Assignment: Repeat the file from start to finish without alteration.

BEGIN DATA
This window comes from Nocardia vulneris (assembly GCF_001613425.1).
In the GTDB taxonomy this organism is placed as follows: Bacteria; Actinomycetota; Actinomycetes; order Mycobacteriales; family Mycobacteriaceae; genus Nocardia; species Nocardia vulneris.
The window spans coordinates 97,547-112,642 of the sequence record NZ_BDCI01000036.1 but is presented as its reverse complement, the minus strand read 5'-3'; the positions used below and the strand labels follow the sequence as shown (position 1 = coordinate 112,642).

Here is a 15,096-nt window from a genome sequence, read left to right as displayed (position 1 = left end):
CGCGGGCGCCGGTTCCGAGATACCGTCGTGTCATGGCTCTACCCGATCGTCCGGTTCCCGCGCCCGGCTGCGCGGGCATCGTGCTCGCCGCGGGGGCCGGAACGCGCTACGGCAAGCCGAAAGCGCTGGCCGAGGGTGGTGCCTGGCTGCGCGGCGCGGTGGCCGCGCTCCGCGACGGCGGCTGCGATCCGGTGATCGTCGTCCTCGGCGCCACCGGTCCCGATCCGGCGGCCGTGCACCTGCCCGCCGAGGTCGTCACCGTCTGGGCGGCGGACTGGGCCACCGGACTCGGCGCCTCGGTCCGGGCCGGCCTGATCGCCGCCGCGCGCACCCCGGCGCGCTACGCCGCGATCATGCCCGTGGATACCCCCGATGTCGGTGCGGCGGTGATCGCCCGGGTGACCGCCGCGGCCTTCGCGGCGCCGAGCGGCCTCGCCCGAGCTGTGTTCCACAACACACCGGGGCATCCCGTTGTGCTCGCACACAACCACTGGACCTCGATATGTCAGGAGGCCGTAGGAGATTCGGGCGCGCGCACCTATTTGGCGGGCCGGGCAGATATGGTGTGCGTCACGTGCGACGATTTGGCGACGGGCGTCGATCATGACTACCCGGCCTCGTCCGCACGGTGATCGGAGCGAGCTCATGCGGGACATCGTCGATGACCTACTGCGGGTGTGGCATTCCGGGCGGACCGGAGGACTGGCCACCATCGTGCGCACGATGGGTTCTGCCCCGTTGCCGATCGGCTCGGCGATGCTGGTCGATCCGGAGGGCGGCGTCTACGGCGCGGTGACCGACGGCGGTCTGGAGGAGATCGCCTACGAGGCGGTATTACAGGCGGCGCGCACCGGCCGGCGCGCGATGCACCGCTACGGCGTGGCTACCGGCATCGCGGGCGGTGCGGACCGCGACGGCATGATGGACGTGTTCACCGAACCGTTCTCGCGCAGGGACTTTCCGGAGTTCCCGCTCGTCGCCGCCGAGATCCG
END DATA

This window comes from Nocardia vulneris (assembly GCF_001613425.1).
In the GTDB taxonomy this organism is placed as follows: Bacteria; Actinomycetota; Actinomycetes; order Mycobacteriales; family Mycobacteriaceae; genus Nocardia; species Nocardia vulneris.
The window spans coordinates 97,547-112,642 of the sequence record NZ_BDCI01000036.1 but is presented as its reverse complement, the minus strand read 5'-3'; the positions used below and the strand labels follow the sequence as shown (position 1 = coordinate 112,642).

Here is a 15,096-nt window from a genome sequence, read left to right as displayed (position 1 = left end):
CGCGGGCGCCGGTTCCGAGATACCGTCGTGTCATGGCTCTACCCGATCGTCCGGTTCCCGCGCCCGGCTGCGCGGGCATCGTGCTCGCCGCGGGGGCCGGAACGCGCTACGGCAAGCCGAAAGCGCTGGCCGAGGGTGGTGCCTGGCTGCGCGGCGCGGTGGCCGCGCTCCGCGACGGCGGCTGCGATCCGGTGATCGTCGTCCTCGGCGCCACCGGTCCCGATCCGGCGGCCGTGCACCTGCCCGCCGAGGTCGTCACCGTCTGGGCGGCGGACTGGGCCACCGGACTCGGCGCCTCGGTCCGGGCCGGCCTGATCGCCGCCGCGCGCACCCCGGCGCGCTACGCCGCGATCATGCCCGTGGATACCCCCGATGTCGGTGCGGCGGTGATCGCCCGGGTGACCGCCGCGGCCTTCGCGGCGCCGAGCGGCCTCGCCCGAGCTGTGTTCCACAACACACCGGGGCATCCCGTTGTGCTCGCACACAACCACTGGACCTCGATATGTCAGGAGGCCGTAGGAGATTCGGGCGCGCGCACCTATTTGGCGGGCCGGGCAGATATGGTGTGCGTCACGTGCGACGATTTGGCGACGGGCGTCGATCATGACTACCCGGCCTCGTCCGCACGGTGATCGGAGCGAGCTCATGCGGGACATCGTCGATGACCTACTGCGGGTGTGGCATTCCGGGCGGACCGGAGGACTGGCCACCATCGTGCGCACGATGGGTTCTGCCCCGTTGCCGATCGGCTCGGCGATGCTGGTCGATCCGGAGGGCGGCGTCTACGGCGCGGTGACCGACGGCGGTCTGGAGGAGATCGCCTACGAGGCGGTATTACAGGCGGCGCGCACCGGCCGGCGCGCGATGCACCGCTACGGCGTGGCTACCGGCATCGCGGGCGGTGCGGACCGCGACGGCATGATGGACGTGTTCACCGAACCGTTCTCGCGCAGGGACTTTCCGGAGTTCCCGCTCGTCGCCGCCGAGATCCG